Many media have had as their primary reason for existence the goal of delivering the largest possible audience or readership. LIFE, LOOK, THE SATURDAY EVENING POST, READERS DIGEST...all were successful because they gave advertisers access to millions of readers each week. Network TV--ABC, NBC, CBS and Fox--presented a "mass" audience...millions of TV households tuned to their prime-time offerings. Radio stations all tried to be "number one!"
That is all fading away, replaced by one of my favorite made-up words: demassification. Most advertisers no longer want to reach (or pay for) a mass audience. They want to target, to efficiently reach targeted potential customers. What better target for a carpet cleaning service than a search engine where people are searching for carpet cleaning services? Why spend what it costs to reach thousands of people on TV, radio or in the newspaper when practically none of them are in the market to have their carpets cleaned? Those guys are on the Internet anyway, looking for a carpet cleaner!
Advertisers can target with cable/satellite TV, based on programming. The audiences are much smaller per channel, but ad guys know where to go to reach potential customers...not paying for vast masses of people who have no interest in what they are peddling, simply to hit those who are.
That is why those big national magazines no longer exist. And that is why I can boldly predict the following:
-- Network nightly newscasts will be gone in fewer than ten years. I can't wait to see which network blinks first and gives up on the entire concept. Fox now looks especially brilliant for never starting it, happy instead to go the 24-hour-a-day cable channel route in the first place.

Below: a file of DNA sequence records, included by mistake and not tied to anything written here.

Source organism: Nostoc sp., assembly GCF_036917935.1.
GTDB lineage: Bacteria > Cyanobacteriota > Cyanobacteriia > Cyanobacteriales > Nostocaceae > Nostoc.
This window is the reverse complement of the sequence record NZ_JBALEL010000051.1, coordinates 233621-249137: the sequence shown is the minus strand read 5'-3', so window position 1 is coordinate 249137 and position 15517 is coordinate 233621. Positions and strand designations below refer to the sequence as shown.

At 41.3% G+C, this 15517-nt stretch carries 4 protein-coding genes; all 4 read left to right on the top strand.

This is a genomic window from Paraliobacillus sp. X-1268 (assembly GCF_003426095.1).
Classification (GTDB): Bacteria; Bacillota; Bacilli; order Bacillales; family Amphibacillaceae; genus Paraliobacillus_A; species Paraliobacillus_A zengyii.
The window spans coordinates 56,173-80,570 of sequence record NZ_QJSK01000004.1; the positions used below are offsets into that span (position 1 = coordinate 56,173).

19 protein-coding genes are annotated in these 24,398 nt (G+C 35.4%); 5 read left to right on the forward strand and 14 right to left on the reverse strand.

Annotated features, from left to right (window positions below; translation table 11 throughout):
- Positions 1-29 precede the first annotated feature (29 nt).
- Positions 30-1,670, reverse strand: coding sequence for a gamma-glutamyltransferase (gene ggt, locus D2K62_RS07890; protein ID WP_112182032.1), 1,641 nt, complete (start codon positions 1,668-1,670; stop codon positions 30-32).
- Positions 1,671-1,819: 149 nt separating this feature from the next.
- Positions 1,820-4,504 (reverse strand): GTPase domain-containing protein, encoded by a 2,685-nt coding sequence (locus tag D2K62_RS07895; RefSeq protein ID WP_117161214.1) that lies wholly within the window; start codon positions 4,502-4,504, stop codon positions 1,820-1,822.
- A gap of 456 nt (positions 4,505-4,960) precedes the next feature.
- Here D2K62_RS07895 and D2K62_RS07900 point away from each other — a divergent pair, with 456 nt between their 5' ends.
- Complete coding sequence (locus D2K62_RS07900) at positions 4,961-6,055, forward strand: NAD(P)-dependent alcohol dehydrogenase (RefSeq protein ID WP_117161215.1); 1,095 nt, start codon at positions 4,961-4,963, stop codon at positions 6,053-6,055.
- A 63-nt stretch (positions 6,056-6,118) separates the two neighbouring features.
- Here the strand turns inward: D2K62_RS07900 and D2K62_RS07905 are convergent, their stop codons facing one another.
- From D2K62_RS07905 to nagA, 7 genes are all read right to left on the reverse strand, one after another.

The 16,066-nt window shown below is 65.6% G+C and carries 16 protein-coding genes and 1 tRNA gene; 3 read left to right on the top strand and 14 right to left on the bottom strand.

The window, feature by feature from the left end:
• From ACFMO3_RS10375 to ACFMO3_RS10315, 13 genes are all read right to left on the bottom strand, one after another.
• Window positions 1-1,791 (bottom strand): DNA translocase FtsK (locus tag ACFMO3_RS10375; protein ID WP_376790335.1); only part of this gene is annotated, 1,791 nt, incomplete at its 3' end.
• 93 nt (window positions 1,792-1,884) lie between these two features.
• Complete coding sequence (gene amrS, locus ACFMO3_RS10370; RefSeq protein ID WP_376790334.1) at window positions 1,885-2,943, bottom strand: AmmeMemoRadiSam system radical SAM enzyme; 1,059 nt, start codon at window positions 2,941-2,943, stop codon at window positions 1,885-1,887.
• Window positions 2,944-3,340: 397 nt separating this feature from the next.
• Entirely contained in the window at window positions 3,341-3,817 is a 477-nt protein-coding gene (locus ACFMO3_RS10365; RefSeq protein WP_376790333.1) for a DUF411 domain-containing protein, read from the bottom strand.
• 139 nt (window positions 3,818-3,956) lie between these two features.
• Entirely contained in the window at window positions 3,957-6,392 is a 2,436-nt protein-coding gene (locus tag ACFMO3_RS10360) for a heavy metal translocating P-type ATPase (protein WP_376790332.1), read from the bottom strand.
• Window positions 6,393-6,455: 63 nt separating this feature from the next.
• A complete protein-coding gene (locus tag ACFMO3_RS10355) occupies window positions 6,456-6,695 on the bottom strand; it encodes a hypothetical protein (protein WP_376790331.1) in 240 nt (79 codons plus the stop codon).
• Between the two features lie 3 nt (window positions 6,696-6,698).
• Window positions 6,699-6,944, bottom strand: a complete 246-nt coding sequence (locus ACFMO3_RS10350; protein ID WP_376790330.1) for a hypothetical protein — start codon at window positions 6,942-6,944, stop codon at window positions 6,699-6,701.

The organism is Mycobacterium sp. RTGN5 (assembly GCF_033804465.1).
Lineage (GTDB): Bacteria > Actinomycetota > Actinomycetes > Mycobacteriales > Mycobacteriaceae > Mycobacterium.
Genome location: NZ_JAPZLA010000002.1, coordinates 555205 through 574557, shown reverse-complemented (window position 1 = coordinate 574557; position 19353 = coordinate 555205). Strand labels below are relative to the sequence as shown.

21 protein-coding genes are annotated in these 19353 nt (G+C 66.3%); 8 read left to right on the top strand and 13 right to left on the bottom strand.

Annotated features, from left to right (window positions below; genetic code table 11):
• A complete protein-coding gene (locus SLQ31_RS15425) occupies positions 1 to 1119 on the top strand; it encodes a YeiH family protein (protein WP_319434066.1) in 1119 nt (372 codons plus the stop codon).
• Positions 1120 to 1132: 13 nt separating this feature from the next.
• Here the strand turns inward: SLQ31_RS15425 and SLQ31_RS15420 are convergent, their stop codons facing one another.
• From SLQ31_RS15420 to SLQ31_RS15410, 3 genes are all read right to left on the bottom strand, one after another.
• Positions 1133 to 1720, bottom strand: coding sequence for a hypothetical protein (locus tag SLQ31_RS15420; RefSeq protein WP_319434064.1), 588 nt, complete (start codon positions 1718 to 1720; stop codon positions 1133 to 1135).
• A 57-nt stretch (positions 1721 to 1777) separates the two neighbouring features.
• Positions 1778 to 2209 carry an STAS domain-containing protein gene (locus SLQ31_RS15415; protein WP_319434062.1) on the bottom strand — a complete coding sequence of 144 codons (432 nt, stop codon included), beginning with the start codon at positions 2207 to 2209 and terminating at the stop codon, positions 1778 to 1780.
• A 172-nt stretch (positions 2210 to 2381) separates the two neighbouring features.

-- Networks will move more and more toward narrowly-targeted programming...maybe a night aimed at non-ethnic teens, a night geared to high-income 35+ viewers, or the like, and will be happy to settle for third or fourth place because they charge higher rates and make more money than the number one network...because they efficiently deliver the right sets of eyeballs.
-- By 2013, many mid-size cities will no longer have a newsprint-on-paper daily newspaper. When car dealers and grocery chains finally give up the fight and stop using newspapers, their doom is sealed.
-- Many radio stations--especially AM stations--will go away, returning their licenses to the FCC, and no one will file for them. Still, someone will figure a new way to price radio audiences to advertisers and will invest in the programming that it takes to attract a marketable block of listeners. And how to incorporate other means of distributing their compelling content, too, and make money on each of those means.
--Narrowly-focused cable/satellite TV channels that use Internet content to enhance the viewers' experience will thrive. Examples: Golf Channel, Big 10 Network, HGTV.
Doubt it? A recent Friday night, the number one prime time TV show reached fewer than 10 million households. That was the first time that happened since the 1960s...when there were far, far fewer TV households. The number one radio station in my home market used to have a 12 rating...12% of the entire population of the city listened to that station for at least fifteen minutes in a week. Now the top station has a 5 rating.
I've been saying this for the last dozen years or so and it is rapidly coming true: any medium has an audience/readership that has some value to some advertiser at some price. The goal is to have enough of an audience for which you can charge enough of a price that you can make a profit.
Nowadays, that means you better attract an audience that advertisers want and are willing to pay for. Size does not necessarily matter that much. Quality does. Targeting does.
Are the people with the keys to radio and TV stations and print media ready to invest in the research and creativity it will take to remain in business in this new climate?
Don Keith N4KC